Real Estate

Avoid the Hazards of Buying Abroad – Eight Top Money Saving Tips

The market slump witnessed over the past ten years seems to finally be on the up and up, particularly in Spain, which has always been a top destination for Brits looking for a more relaxed lifestyle and, of course, great weather!

Whether you are looking for a holiday home or a permanent place to retire, buying abroad can be hazardous. To ensure your dream does not become a nightmare, here are eight common pitfalls that you need to be aware of to help you make the right choices.

1 . Location

Of course, certain areas are less expensive than others. Additionally, living costs can change substantially depending on where you live. When choosing a location, everyday costs need to be taken into account. For example, if you purchase a house off the beaten track, travel costs will be higher than living closer to or in a town. Public transport might not be available, so you need to run a car, which is another expense.

The Internet is usually much more expensive and perhaps even unavailable in some rural areas. The cost of everyday groceries can be forty, maybe even fifty per cent higher if you buy from local privately run businesses. Old, large properties might seem picturesque in summer, but in winter, they can cost an arm and a leg to heat. Electric is particularly expensive in Spain.

Wood burners are typical in older properties and equally costly to run. While the house may be cheaper, your everyday costs can be very high, depending on where and what you buy. When choosing a property, it is essential to consider these things, not just the price. Do your research. Visit the areas you find interesting and ask the locals how things work.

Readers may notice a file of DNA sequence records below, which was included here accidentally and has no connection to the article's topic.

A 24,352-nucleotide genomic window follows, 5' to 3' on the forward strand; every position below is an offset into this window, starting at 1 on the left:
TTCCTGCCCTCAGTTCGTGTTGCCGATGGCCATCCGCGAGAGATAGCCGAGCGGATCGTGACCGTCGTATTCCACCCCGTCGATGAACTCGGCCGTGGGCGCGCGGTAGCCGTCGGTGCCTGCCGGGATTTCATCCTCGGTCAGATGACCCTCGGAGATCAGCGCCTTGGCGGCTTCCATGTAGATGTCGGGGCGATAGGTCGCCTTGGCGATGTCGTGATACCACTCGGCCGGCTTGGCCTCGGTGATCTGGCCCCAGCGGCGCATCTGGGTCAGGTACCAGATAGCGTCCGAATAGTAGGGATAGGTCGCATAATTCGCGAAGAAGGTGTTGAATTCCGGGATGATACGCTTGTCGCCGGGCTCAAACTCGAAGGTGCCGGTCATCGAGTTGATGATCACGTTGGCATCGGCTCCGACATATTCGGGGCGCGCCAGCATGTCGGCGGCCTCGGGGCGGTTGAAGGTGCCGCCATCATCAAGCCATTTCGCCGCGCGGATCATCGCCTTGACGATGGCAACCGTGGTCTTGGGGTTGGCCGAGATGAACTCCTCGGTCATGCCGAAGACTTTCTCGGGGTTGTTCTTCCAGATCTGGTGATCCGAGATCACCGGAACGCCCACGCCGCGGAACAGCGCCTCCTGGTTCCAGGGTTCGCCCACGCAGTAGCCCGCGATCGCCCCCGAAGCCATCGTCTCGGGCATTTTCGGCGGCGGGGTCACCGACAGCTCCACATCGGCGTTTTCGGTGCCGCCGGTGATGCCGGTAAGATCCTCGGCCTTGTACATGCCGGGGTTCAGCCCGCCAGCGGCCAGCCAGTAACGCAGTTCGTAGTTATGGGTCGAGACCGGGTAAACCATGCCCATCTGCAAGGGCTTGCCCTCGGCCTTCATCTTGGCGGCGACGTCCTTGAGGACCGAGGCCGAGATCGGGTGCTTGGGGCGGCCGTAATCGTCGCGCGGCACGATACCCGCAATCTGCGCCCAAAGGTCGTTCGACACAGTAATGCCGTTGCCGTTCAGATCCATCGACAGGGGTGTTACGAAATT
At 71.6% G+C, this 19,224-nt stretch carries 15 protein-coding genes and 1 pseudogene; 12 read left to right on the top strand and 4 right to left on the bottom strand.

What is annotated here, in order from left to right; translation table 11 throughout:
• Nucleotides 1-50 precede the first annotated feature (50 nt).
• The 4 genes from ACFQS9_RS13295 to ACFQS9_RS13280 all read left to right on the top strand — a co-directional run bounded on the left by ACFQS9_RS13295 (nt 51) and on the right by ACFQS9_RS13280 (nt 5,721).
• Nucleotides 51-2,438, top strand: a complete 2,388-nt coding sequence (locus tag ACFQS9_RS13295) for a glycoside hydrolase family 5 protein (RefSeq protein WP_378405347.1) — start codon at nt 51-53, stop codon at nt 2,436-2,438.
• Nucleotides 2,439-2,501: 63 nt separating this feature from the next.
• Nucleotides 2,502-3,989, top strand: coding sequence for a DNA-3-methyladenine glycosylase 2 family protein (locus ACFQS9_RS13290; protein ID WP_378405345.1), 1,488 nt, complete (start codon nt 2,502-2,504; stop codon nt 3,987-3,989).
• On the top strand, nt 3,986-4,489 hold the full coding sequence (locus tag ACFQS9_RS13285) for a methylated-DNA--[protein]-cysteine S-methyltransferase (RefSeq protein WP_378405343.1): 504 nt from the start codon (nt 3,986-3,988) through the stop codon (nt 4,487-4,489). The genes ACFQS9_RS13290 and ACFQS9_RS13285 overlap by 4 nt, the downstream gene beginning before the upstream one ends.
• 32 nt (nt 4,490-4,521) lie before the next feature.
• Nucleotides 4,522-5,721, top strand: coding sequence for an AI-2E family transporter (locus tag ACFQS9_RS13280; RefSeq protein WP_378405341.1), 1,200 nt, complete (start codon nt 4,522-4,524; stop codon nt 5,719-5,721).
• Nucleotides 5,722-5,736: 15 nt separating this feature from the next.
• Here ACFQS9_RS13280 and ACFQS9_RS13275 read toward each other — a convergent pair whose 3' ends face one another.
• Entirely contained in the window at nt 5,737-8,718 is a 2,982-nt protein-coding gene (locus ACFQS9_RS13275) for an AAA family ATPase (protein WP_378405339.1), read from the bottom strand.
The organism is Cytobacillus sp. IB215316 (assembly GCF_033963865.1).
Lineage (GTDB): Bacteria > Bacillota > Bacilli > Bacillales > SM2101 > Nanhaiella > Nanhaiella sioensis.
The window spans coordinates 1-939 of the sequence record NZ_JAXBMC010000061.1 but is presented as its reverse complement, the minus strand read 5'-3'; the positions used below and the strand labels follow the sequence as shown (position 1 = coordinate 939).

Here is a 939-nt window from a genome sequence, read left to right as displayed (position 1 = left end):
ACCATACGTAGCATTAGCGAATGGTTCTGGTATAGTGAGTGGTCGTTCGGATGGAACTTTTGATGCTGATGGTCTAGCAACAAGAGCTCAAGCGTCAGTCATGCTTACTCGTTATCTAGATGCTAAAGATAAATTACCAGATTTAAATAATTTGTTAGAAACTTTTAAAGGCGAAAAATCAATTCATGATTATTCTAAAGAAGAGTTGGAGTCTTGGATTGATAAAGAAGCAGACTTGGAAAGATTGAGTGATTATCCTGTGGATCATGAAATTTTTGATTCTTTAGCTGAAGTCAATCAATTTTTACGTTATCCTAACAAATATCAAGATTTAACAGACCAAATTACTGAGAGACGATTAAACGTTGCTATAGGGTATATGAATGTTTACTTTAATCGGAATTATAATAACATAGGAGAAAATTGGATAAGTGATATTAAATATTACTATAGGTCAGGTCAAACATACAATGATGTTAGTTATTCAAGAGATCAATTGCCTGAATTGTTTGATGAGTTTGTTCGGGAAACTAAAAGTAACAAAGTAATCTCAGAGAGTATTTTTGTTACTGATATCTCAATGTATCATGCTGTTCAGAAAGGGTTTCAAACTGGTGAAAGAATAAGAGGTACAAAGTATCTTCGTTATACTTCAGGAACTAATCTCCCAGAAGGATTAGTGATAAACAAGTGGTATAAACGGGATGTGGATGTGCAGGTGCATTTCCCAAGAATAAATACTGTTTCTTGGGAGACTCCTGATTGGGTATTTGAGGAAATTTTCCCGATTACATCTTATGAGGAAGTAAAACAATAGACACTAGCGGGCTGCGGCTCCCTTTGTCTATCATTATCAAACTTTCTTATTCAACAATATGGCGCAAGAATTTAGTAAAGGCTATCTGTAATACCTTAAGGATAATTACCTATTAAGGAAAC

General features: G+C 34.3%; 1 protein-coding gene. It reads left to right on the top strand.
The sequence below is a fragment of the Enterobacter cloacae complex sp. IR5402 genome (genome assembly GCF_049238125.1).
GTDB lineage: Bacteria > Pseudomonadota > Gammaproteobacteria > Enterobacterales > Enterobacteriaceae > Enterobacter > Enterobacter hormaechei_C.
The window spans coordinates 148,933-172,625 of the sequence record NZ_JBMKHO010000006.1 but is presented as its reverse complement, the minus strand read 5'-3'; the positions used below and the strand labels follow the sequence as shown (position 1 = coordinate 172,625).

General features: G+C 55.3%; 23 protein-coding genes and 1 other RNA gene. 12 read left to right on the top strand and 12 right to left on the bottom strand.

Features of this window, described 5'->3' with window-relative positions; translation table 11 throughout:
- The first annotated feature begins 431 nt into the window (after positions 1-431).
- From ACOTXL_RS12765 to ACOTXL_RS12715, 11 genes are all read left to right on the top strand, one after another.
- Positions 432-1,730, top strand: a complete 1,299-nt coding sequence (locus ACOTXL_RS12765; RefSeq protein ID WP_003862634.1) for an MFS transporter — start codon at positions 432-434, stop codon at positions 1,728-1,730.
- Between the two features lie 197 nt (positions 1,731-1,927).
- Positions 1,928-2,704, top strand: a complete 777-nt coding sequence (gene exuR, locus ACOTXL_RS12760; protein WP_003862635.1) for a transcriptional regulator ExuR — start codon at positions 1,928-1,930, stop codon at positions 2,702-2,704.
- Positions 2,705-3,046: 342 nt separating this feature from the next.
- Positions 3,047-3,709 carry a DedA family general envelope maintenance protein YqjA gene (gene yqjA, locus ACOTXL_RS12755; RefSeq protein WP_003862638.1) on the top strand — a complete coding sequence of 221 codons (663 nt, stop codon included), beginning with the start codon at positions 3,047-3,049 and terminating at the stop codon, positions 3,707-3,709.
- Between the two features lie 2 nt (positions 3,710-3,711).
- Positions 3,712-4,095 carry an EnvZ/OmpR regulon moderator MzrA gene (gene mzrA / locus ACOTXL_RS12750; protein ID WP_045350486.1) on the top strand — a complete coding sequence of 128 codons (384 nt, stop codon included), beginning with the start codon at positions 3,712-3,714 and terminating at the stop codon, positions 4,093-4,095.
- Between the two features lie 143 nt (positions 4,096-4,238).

2. Legal Issues

All countries have real estate laws, which may differ from what you are used to. For example, in Spain, a contract written solely in English is not a legally binding contract – It must be in Spanish even if the seller and buyer are English. It is not uncommon (particularly for property developers) to offer the services of their lawyers. It is unwise to presume that things are done the same or similarly to the UK. The best step forward is to get independent advice before buying and ensure they have zero connections with the seller. This can be particularly difficult in more rural Spain, so take care of it. While any legal contract must be in Spanish demand, it must also be translated into English, thus ensuring you know exactly what you are signing.

3. Mortgages

Since the 2008 meltdown, UK Banks have been less willing to lend money on Spanish property. If you have equity in your UK home, remortgage is an excellent way to raise capital.

Mac McCarthy of local firm Javea Properties on the Costa Blanca tells us they have seen a threefold increase in buyers with UK mortgages approved, which is quite a turnaround compared to previous years.